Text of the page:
Another breathless edition of La Course was won by new Dutch superstar Demi Vollering after excellent work from her SD Worx squad.
The 24-year-old was barely visible throughout the race, hiding in the wheels, coming to the fore only in the final where world champion and team-mate Anna van der Breggen led her out. Patient, Vollering sat on the wheel of Jumbo-Visma’s Marianne Vos who finished third, with Cecile Uttrup Ludwig in between in second place.
The race never settled, with action throughout the nearly three hours, and a 12 woman breakaway was only caught in the final four kilometres. Canyon-SRAM set up the final climb with an attack from Tiffany Cromwell with Kasia Niewiadoma leading a group of seven up the climb, but the pace eased and another group seemed to be coming back.
With 500m to go Van der Breggen kicked hard, forcing Vos to follow and use her kick too early.
Vollering has improved immensely since joining SDWorx at the start of the year. On Saturday she clearly learnt from earlier mistakes, turning the tables on Vos after losing out to her compatriot at Amstel Gold Race.
She now also leads the individual standings of the UCI Women’s WorldTour.
How it happened
Created in 2014 as a precursor to a full women’s stage race, La Course began life running alongside the final stage of the Tour de France on the Champs Elysées, Marianne Vos winning the opening edition.
Despite the clamour, a stage race failed to materialise until the recent announcement that the Tour de France Femmes would finally happen in 2022, so this year’s La Course has special significance as possibly the last.
Starting at 8.20 am riders were forced from their beds in the middle of the night to ensure they were properly prepared for what is one of the highest-profile races in the women’s sport. And they were to take on a 107.7km race in the rolling Brittany countryside.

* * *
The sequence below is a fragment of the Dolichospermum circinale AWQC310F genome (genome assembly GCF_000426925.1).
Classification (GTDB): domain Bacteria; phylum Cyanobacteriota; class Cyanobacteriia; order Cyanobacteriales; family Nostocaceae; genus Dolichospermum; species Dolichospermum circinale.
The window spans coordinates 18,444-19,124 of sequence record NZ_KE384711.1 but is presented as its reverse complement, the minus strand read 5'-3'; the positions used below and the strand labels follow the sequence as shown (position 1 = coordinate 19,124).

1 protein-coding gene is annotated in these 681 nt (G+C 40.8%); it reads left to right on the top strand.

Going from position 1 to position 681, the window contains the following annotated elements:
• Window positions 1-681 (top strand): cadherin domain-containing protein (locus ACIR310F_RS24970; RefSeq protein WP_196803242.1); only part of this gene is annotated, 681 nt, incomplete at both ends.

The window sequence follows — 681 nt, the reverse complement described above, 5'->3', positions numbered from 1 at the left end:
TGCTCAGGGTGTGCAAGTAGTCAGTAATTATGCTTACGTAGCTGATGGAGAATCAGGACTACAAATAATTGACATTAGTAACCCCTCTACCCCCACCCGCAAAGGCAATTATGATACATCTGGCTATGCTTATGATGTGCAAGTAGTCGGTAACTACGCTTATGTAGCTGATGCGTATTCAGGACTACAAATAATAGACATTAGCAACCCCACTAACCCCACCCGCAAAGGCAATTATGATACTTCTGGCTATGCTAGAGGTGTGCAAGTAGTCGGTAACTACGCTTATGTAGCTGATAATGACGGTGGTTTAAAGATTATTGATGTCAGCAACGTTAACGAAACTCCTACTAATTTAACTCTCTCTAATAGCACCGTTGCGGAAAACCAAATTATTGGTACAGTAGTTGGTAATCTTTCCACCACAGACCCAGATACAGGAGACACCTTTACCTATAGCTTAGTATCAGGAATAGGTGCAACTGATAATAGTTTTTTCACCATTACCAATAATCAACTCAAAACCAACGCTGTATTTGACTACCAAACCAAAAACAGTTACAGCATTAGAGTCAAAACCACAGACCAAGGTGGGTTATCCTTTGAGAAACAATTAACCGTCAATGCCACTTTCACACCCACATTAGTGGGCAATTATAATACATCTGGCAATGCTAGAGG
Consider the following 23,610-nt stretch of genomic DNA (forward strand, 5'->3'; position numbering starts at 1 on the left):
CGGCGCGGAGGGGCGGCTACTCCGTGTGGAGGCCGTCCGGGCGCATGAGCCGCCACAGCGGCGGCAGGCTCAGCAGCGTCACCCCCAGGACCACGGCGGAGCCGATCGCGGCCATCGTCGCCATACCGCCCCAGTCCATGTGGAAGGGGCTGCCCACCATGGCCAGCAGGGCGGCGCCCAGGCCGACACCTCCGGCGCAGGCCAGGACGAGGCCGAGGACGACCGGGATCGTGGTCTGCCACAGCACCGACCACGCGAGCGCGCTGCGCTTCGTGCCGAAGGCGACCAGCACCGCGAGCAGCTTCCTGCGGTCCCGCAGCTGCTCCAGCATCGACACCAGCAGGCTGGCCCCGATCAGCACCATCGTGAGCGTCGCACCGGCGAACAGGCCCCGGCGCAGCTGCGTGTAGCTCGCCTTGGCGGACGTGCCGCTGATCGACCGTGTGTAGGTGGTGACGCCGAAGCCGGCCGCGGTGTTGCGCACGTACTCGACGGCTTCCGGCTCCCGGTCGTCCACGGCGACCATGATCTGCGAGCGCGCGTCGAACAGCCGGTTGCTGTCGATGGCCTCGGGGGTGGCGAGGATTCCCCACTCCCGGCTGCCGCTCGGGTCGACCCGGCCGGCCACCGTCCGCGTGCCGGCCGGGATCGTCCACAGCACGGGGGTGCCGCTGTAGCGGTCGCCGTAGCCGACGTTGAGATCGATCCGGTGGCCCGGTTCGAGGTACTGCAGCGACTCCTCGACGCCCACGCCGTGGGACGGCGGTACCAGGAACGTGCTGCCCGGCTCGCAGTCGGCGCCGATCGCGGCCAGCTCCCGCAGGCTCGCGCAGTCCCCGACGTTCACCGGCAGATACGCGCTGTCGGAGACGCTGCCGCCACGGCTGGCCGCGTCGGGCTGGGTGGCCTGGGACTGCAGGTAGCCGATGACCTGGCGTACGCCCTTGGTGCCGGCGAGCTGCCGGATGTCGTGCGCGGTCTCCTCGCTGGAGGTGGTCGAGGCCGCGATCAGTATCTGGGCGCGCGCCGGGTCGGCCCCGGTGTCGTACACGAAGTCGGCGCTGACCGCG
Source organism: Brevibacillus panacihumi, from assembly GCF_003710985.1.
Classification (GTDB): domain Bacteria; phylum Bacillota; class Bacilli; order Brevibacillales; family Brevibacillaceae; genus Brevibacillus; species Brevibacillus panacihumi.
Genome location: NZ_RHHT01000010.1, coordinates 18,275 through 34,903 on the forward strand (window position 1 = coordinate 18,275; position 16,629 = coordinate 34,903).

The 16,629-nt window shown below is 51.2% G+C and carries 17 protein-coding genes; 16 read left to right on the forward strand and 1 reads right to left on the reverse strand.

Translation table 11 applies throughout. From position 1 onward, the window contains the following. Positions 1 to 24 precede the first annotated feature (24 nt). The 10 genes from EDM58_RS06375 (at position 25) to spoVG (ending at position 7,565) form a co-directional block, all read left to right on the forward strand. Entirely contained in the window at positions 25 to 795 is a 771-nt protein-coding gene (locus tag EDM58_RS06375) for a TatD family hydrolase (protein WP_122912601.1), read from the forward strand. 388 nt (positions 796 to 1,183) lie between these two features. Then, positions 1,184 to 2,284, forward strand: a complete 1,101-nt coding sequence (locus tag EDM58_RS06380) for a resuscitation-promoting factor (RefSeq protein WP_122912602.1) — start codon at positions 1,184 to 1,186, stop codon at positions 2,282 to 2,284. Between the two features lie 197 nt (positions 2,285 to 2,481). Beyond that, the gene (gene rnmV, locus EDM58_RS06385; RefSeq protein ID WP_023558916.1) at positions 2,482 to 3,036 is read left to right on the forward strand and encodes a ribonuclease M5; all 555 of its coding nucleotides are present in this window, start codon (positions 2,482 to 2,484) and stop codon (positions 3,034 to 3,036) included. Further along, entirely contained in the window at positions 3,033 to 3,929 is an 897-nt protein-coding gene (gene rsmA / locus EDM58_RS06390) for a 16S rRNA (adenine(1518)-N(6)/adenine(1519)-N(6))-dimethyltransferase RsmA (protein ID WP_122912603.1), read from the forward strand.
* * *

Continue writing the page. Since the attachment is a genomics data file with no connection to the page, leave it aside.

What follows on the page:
Rolling out of Brest for an opening 54km leg, they joined a circuit of 14km which they would ride in full three times, including the ascent of Côte de la Fosse aux Loups, a 3.1km climb with ramps of 14%, the finish coming after 1000m of false flat.
The opening kilometres were punctuated by attacks from Stade Rochelais-Charente Maritime and Arkéa teams, the French squads showing themselves in their home race. Of the WorldTour teams SD Worx were most aggressive, 2018 world champion Chantal van den Broek-Blaak constantly attacking.
It was one of the French teams who were successful in getting away though, Arkéa’s Cedrine Kerbaol building a lead of one minute. Not for long though, as teams tried to get across before arriving at the closing circuit.
Eventually, the young French woman was joined by Elena Pirrone (Valcar Travel and Service), and while that brought the gap down it extended back out to 50 seconds, with Lara Vieceli (Ceratizit-WNT) chasing in between.
On the climb for the first of four ascents, Kerbaol was dropped and Pirrone crossed the line with a lead approaching 30 seconds as the thinned peloton became increasingly nervous behind.
On the descent that nervousnesses became action as Lucinda Brand (Trek-Segafredo) led an attack, catching Pirrone and forming a group of 12 at the front.
But as they reached the bottom of the climb for the second time Van der Breggen attacked the bunch, dragging it across to the leaders, only for another group of 12, including some of the same riders to head up the road.
With all the biggest teams represented in that leading dozen, the peloton relaxed and the gap went out to 1.10 as they headed onto the climb for the penultimate time. However, once again that brought action, French champion Evita Muzic attacking the bunch when her FDJ-Nouvelle Aquitaine Futuroscope team-mate, Brodie Chapman was temporarily distanced from the leading group.
Muzic was left stranded in no-woman’s-land though and she was caught with eight kilometres remaining, with the gap to the front them at 40 seconds, making for a tense final. However, when Jumbo-Visma came to the front on the final approach to Landerneau and the climb the gap tumbled, the leaders caught just before they hit the final ascent of the climb.
La Course by Le Tour de France: Brest to Landernau (107.7km)
1. Demi Vollering (Ned) SDWorx in 2-50-29
2. Cecilie Uttrup (Den) Cecilie Uttrup Ludwig
3. Marianne Vos (Ned) Jumbo Visma
4. Anna van der Breggen (Ned) SDWorx
5. Grace Brown (Aus) BikeExchange
6. Kasia Niewiadoma (Pol) Canyon-SRAM
7. Soraya Paladin (Ita) Liv Racing
8. Liane Lippert (Ger) DSM all at same time
9. Lizzie Deignan (Gbr) Trek-Segafredo at 04 seconds
10. Sofia Bertizzolo (Ita) Liv Racing